Sondland to Testify Wednesday 11/20 06:23
Ambassador Gordon Sondland, the most anticipated witness in the impeachment
inquiry, is likely to be unpredictable when he faces questions about his
evolving accounts of the Trump administration's dealings with Ukraine and a
newly revealed summertime phone call with President Donald Trump.
WASHINGTON (AP) -- Ambassador Gordon Sondland, the most anticipated witness
in the impeachment inquiry, is likely to be unpredictable when he faces
questions about his evolving accounts of the Trump administration's dealings
with Ukraine and a newly revealed summertime phone call with President Donald
Sondland, a wealthy hotelier Trump tapped as his ambassador to the European
Union, is more directly entangled than any witness yet in the Republican
president's efforts to get Ukraine to investigate political rival Joe Biden and
Democrats in the 2016 election. Yet Sondland has already amended his testimony
once --- "I now do recall," he said, talking to Ukraine about investigations.
Sondland's appearance at Wednesday morning's hearing, and his closeness to
Trump, is of particular concern to the White House as the historic impeachment
inquiry reaches closer to the president, pushing through an intense week with
nine witnesses testifying over three days in back-to-back sessions.
Trump has recently tried to suggest that he barely knows his hand-picked
ambassador, but Sondland has said he has spoken several times with the
president and was acting on his direction.
The envoy is likely to face tough questions from lawmakers of both parties
about Trump's July 25 call when he asked Ukraine President Volodymyr Zelenskiy
for the political investigations at the same time as U.S. military aid for the
ally was being stalled.
Sondland routinely bragged about his proximity to Trump and drew alarm from
the foreign service and national security apparatus as part of an irregular
channel of diplomacy led by the president's lawyer Rudy Giuliani.
Last week State Department official David Holmes revealed one of those
interactions to impeachment investigators, saying he recalled it "vividly."
The political counselor was having lunch with Sondland in Kyiv when the
ambassador dialed up the president on his cellphone and Holmes could hear
"I then heard President Trump ask, quote, 'So he's going to do the
investigation?'" Holmes testified. "Ambassador Sondland replied that 'He's
going to do it,' adding that President Zelensky will, quote, 'do anything you
ask him to.'"
Sondland was known for telling others "he was in charge of Ukraine" despite
being the U.S. envoy in Brussels, said another witness in the impeachment
probe, former White House Russia adviser Fiona Hill.
"And I asked, well, on whose authority?" said Hill, who will testify
Thursday. "And he said, the President."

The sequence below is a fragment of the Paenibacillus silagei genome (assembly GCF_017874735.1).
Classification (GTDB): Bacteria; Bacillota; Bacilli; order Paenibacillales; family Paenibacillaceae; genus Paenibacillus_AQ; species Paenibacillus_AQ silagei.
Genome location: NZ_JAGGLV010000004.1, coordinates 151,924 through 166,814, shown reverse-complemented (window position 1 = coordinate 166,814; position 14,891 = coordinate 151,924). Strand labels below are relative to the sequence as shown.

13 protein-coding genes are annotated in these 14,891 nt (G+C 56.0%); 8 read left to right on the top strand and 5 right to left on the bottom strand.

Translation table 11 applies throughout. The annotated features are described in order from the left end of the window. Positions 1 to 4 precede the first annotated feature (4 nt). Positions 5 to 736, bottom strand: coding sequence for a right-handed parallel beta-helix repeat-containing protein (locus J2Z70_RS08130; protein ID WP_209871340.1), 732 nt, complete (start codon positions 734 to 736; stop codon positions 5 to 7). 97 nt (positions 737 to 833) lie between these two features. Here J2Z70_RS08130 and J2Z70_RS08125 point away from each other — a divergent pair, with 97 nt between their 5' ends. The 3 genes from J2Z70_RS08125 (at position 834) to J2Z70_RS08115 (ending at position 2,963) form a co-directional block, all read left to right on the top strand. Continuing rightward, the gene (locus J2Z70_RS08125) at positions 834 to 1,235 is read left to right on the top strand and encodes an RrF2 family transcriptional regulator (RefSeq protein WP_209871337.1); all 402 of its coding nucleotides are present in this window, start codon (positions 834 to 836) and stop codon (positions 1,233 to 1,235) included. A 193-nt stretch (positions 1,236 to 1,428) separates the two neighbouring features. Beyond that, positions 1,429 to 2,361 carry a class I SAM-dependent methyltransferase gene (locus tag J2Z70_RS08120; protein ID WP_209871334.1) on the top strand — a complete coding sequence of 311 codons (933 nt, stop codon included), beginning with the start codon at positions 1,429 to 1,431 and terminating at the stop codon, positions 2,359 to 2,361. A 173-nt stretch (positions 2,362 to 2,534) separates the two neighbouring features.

Sondland's appearance follows the testimony Tuesday of four national
security and diplomatic officials, including a career Army officer who
described Trump's call with Zelenskiy as "improper."
Lt. Col. Alexander Vindman told lawmakers it was his "duty" to report his
concerns about the call, as he deflected Republican attacks, including from the
White House on his loyalty and career in public service.
It wasn't the first time Vindman had registered his concerns over Ukraine
policy. He testified about a July 10 meeting at the White House when Sondland
told visiting Ukraine officials they would need to "deliver" before the
administration would agree to a meeting Zelenskiy wanted with Trump.
"Ambassador Sondland referred to investigations into the Bidens and Burisma
in 2016," Vindman testified, referring to the gas company on whose board Hunter
Biden had a seat.
At the White House, Trump said he had watched part of the day's testimony
and slammed the ongoing impeachment hearings as a "disgrace." Over the weekend,
Trump assailed Williams as part of the "Never Trumpers" who oppose his
presidency, though there is no indication she has shown any partisanship.
Former National Security Council official Timothy Morrison told
investigators that he witnessed a key September conversation in Warsaw between
Sondland and a top aide to Zelenskiy. Afterward, Sondland said he had relayed
to the Ukrainian that U.S. aid might be freed if the country would announce the
investigations, Morrison testified.
Another diplomat, former special envoy to Ukraine Kurt Volker, shifted his
own account of the July 10 meeting to say Sondland did, in fact, discuss
investigations with the visiting Ukrainians.
"I think all of us thought it was inappropriate; the conversation did not
continue and the meeting concluded," Volker said.
A series of text messages Volker provided to lawmakers showed conversations
between him, Sondland and other leaders in which they discussed a need for
Ukraine to launch investigations, including into Burisma.
Volker said meeting with Giuliani was just part of the dialogue, and he had
one in-person meeting with him, in which Giuliani "raised, and I rejected, the
conspiracy theory that Vice President Biden would have been influenced in his
duties as vice president by money paid to his son."